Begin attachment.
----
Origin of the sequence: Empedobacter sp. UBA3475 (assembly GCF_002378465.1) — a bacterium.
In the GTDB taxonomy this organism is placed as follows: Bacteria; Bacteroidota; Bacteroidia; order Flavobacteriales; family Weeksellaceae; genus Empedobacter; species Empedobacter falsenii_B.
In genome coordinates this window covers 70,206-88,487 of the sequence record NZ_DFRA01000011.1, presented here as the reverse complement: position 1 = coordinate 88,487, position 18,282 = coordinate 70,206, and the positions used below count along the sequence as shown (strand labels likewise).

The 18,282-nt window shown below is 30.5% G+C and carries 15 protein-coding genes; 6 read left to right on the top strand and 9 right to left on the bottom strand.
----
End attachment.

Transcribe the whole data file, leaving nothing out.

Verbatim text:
Origin of the sequence: Empedobacter sp. UBA3475 (assembly GCF_002378465.1) — a bacterium.
In the GTDB taxonomy this organism is placed as follows: Bacteria; Bacteroidota; Bacteroidia; order Flavobacteriales; family Weeksellaceae; genus Empedobacter; species Empedobacter falsenii_B.
In genome coordinates this window covers 70,206-88,487 of the sequence record NZ_DFRA01000011.1, presented here as the reverse complement: position 1 = coordinate 88,487, position 18,282 = coordinate 70,206, and the positions used below count along the sequence as shown (strand labels likewise).

The 18,282-nt window shown below is 30.5% G+C and carries 15 protein-coding genes; 6 read left to right on the top strand and 9 right to left on the bottom strand.